This needs to be resolved so this highly pivotal project can proceed, as Chinatown needs a massive makeover.
The City Council appear to have a strategy and the involvement of another bidder could be just a ploy to get maximum price for the administrator.
This was once the one of the most remarkable Chinatowns in Europe with over 25000 Chinese living in the streets around Nelson St and Pitt St. and many old remnants of those days still exist there.
Things were not helped with the demolition of much period housing only to be replaced in part by some of the most mundane, architecturally poor, suburban housing this city has to offer.

By Anonymous

Liverpool is the oldest city so it’s only right we should get a glorious new China town ! We need more office’s though!!

By Mary Woolley

The ‘developer’ in this case has done no developing at all, despite owing this plot for ages. I hope the council win this one.

By Chris

@Chris, the developer doesn’t own the site – he owns the debt on 50 per cent of the site, which gives him certain rights. Try reading the story first, eh?

By Anonymous

There’s a real opportunity with the volume of Chinese students in Liverpool and arrival of Hong Kong Brits following the Communist Party crackdown in Hong Kong to repopulate this prime site in a within a vibrant city centre location close to the university, good jobs and good leisure.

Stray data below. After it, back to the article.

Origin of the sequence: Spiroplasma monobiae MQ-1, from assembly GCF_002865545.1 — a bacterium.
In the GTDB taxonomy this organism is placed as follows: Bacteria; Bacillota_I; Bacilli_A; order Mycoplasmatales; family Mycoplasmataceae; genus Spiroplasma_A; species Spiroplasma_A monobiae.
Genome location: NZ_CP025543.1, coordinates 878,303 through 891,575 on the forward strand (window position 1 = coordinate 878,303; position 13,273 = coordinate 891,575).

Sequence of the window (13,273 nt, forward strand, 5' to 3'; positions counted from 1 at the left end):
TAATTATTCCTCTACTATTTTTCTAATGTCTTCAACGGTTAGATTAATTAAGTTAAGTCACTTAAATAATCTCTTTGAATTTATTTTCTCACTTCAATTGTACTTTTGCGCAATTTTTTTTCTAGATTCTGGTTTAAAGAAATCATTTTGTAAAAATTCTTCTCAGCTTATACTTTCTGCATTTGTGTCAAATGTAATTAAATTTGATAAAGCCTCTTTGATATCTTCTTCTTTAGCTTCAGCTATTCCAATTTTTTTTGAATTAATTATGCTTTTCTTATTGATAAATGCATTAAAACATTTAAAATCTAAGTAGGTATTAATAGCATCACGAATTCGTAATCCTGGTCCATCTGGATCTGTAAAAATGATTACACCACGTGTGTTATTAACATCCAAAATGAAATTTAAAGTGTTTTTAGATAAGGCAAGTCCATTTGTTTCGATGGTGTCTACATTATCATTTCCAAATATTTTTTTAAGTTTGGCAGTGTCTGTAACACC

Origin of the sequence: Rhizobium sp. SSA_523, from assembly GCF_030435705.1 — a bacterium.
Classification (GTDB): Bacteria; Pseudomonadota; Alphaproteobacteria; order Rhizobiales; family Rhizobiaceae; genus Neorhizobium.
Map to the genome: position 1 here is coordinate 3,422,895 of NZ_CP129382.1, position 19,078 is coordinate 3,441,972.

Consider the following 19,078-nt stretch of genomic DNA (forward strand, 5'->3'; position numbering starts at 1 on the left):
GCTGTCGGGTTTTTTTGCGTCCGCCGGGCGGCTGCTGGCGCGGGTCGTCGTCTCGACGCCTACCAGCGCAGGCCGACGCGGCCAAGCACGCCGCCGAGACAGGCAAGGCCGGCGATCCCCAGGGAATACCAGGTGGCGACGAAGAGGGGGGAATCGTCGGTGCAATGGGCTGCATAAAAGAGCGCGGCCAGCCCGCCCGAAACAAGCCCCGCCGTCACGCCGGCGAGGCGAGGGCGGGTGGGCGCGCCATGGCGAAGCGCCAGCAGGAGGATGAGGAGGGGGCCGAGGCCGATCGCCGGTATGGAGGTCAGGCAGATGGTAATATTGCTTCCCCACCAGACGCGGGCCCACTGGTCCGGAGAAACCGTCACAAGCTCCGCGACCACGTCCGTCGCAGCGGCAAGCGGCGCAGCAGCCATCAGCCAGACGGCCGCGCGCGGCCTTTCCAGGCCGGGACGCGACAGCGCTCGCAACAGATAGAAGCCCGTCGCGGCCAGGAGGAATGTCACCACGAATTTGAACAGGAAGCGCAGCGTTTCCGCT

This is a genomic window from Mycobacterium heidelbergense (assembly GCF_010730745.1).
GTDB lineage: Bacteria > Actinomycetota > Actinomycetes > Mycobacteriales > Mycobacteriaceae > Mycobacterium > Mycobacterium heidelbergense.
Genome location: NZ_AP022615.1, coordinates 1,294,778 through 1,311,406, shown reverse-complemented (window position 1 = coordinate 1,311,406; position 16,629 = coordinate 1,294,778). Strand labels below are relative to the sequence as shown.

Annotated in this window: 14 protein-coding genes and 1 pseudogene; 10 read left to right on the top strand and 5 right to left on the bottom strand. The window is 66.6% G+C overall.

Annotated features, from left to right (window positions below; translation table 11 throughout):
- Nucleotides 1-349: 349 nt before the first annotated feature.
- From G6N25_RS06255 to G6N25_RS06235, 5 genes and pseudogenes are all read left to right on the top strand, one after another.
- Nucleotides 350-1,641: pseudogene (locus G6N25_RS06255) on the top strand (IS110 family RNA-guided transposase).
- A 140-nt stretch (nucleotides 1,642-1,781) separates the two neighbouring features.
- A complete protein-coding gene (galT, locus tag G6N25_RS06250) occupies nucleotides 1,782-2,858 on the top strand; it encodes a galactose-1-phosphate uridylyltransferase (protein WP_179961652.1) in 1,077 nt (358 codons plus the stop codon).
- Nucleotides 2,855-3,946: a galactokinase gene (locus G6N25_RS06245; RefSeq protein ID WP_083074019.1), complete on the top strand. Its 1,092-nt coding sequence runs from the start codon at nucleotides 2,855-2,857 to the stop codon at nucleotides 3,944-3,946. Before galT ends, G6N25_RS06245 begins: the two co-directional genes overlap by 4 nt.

A real opportunity to jump ahead of Manchester’s and London’s Chinatown, mixing the rich heritage with new generations of Chinese-origin residents.

By DenseCity

Developer is referenced in the context of NPG and other related companies not Ascot. I think therefore Chris is right.

By Liscard

This is a great opportunity for the city .

By Anonymous

1. Its not a vibrant China Town and has not been for over 30 years
2. Its not the most remarkable China towns in Europe nor does history serve it well
3.The historical context whilst interesting is not the focus nor should it be for future plans or development
4. Chinese or people of Chinese do not want to live a an area called ‘China Town’ in the same way Jewish people do not want to live in an area once known as a Ghetto.